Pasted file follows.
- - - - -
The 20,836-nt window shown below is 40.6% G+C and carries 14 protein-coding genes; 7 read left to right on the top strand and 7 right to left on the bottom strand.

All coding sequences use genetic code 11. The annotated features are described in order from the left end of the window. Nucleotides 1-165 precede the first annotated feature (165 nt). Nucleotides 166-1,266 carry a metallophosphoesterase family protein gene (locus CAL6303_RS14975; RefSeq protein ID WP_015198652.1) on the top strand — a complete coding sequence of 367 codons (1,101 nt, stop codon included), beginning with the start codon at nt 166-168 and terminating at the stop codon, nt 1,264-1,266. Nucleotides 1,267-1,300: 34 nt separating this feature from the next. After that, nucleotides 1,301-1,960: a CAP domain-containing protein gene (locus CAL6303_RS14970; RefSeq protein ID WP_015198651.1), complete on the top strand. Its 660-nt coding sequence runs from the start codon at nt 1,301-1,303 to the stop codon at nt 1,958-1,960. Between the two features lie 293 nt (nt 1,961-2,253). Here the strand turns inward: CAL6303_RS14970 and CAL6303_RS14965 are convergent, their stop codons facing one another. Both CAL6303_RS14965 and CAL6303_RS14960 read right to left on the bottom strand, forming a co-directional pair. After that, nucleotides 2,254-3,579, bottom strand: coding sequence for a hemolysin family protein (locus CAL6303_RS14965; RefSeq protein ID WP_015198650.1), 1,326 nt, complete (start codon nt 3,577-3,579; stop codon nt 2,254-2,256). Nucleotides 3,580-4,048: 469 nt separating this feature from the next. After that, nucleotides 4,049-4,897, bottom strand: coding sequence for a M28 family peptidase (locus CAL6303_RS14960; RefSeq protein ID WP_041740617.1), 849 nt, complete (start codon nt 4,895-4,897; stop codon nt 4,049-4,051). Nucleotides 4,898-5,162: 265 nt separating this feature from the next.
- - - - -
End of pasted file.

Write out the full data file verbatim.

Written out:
The 20,836-nt window shown below is 40.6% G+C and carries 14 protein-coding genes; 7 read left to right on the top strand and 7 right to left on the bottom strand.

All coding sequences use genetic code 11. The annotated features are described in order from the left end of the window. Nucleotides 1-165 precede the first annotated feature (165 nt). Nucleotides 166-1,266 carry a metallophosphoesterase family protein gene (locus CAL6303_RS14975; RefSeq protein ID WP_015198652.1) on the top strand — a complete coding sequence of 367 codons (1,101 nt, stop codon included), beginning with the start codon at nt 166-168 and terminating at the stop codon, nt 1,264-1,266. Nucleotides 1,267-1,300: 34 nt separating this feature from the next. After that, nucleotides 1,301-1,960: a CAP domain-containing protein gene (locus CAL6303_RS14970; RefSeq protein ID WP_015198651.1), complete on the top strand. Its 660-nt coding sequence runs from the start codon at nt 1,301-1,303 to the stop codon at nt 1,958-1,960. Between the two features lie 293 nt (nt 1,961-2,253). Here the strand turns inward: CAL6303_RS14970 and CAL6303_RS14965 are convergent, their stop codons facing one another. Both CAL6303_RS14965 and CAL6303_RS14960 read right to left on the bottom strand, forming a co-directional pair. After that, nucleotides 2,254-3,579, bottom strand: coding sequence for a hemolysin family protein (locus CAL6303_RS14965; RefSeq protein ID WP_015198650.1), 1,326 nt, complete (start codon nt 3,577-3,579; stop codon nt 2,254-2,256). Nucleotides 3,580-4,048: 469 nt separating this feature from the next. After that, nucleotides 4,049-4,897, bottom strand: coding sequence for a M28 family peptidase (locus CAL6303_RS14960; RefSeq protein ID WP_041740617.1), 849 nt, complete (start codon nt 4,895-4,897; stop codon nt 4,049-4,051). Nucleotides 4,898-5,162: 265 nt separating this feature from the next.